SEATTLE -- The first preseason game is in books and several rookies make a strong first impression for the Seahawks.
Two of the biggest questions this offseason have surrounded the running game and pass rush. While those questions will continue to linger into the regular season, several players put together strong showings in areas that could help solve those problems.
Here are the takeaways from Seattle's 19-17 preseason loss to the Colts:
1. Chris Carson, Rashaad Penny show signs of life for Seahawks rushing attack.
Considering the entire offseason has been built around restoring Seattle's anemic rushing attack, Thursday night's showing against the Colts was a solid opening effort.
It's not the statistics that matter, it's the way the rushing attack looked that was more instructive.
Chris Carson, Rashaad Penny and Mike Davis all showed off their athleticism in various ways. Carson had a nice backside cut to avoid a defender, Penny had an impressive jump cut to make a defender whiff and Davis again showed off his ability to make defenders miss as well.
"We saw some sparks," head coach Pete Carroll said. "We got some spacing in there. We made a couple mistakes, we got hit in the backfield on stuff, but I thought Chris looked really good. I thought Rashaad had a chance and Mike had a chance to do some stuff. When you’re looking at three and then four running backs it’s hard to get them enough touches, but I thought they all showed like we’ve been seeing, and I think it’s very promising."
The offensive line actually managed to open a hole or two for the backs to run through. Carson sprung free for a 12-yard gain with blocks by rookie tight end Will Dissly and right guard D.J. Fluker opening a hole.
That play was followed by a 7-yard gain from Penny with the aforementioned jump cut.
"We had some nice, tough runs," Wilson said. "The fourth-and-1 was great to see. I thought Chris Carson ran really well there. I thought the offensive line look tremendous."
The Seahawks have to run the ball more effectively to take the pressure off Wilson. Carson and Penny will be the primary vessels to accomplish that task. Thursday night's limiting showing carried some reasons for optimism.
2. Shaquem Griffin has an impressive debut.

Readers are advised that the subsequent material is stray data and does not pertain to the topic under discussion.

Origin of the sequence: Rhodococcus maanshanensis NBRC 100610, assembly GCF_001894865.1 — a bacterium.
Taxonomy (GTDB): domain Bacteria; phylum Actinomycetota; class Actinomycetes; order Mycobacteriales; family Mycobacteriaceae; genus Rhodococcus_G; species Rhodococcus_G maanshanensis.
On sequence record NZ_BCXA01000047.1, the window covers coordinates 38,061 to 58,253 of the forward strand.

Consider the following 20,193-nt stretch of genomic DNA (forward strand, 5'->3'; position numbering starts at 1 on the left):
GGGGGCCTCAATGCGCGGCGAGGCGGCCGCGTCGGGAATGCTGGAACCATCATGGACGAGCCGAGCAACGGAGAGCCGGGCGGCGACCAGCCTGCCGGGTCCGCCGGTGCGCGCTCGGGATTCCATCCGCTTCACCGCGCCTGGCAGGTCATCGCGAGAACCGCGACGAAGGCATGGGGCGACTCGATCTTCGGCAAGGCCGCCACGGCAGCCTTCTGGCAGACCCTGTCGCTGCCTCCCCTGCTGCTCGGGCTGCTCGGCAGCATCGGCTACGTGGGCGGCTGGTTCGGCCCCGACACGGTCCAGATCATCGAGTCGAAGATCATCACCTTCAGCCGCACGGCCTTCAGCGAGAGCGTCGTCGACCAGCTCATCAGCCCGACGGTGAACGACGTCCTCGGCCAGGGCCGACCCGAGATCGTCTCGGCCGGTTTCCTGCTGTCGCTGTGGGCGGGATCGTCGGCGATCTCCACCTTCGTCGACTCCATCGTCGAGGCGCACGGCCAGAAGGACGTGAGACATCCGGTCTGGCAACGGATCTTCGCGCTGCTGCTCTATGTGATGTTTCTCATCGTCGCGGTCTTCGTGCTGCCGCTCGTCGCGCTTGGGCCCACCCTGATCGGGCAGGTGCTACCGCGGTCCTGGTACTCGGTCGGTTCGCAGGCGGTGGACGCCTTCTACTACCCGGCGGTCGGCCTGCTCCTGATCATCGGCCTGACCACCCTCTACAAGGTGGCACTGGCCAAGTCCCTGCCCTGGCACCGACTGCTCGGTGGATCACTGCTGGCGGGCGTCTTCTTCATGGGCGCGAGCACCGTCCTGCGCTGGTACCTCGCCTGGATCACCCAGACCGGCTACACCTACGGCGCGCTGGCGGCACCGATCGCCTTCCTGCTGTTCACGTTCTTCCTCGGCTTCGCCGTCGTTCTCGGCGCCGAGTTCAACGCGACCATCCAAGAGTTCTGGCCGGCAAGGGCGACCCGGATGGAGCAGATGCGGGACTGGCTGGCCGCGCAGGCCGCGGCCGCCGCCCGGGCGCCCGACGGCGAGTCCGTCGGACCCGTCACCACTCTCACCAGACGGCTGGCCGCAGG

Seahawks rookie linebacker Shaquem Griffin is a fantastic story. There's no doubting that. To find a way to make the NFL with only one hand is a scenario that is unique to professional football.
However, Griffin isn't going to stay in the NFL because he's a good story. He's going to stay in the NFL due to performances like Thursday night.
Griffin led the team in tackles with nine along with a tackle for loss of former Seahawks running back Christine Michael in the backfield.
"I think he was running and hitting just like he’s been looking in practice," Carroll said. "Very encouraged. He is a wonderful kid, he’s been really busting his tail to figure it out, and how to play in our scheme and all that."
Griffin quickly made an impact upon entering the game in the latter stages of the first quarter. He recorded tackles on four consecutive plays spanning the end of the first quarter and the start of the second.
"I didn't know how many tackles I was having, I just kept running," Shaquem said.
While a preseason game against the Colts doesn't make or break a career, it was a fantastic opening salvo for the newest Griffin brother in Seattle.
"It felt good to kind of get out there and get your feet wet and kind of get some hits in," Shaquem said. "I know the way the league works you don't really get a chance to really tackle too much so to kind of get out there and get a few tackles in and kind of hit a few people as hard as you can, kind of felt good to hit other people today."
3. Rasheem Green, Jacob Martin shows signs of life in the pass rush.
Seahawks defensive tackle Jarran Reed became annoyed earlier in training camp when asked about all the players the team doesn't have this year.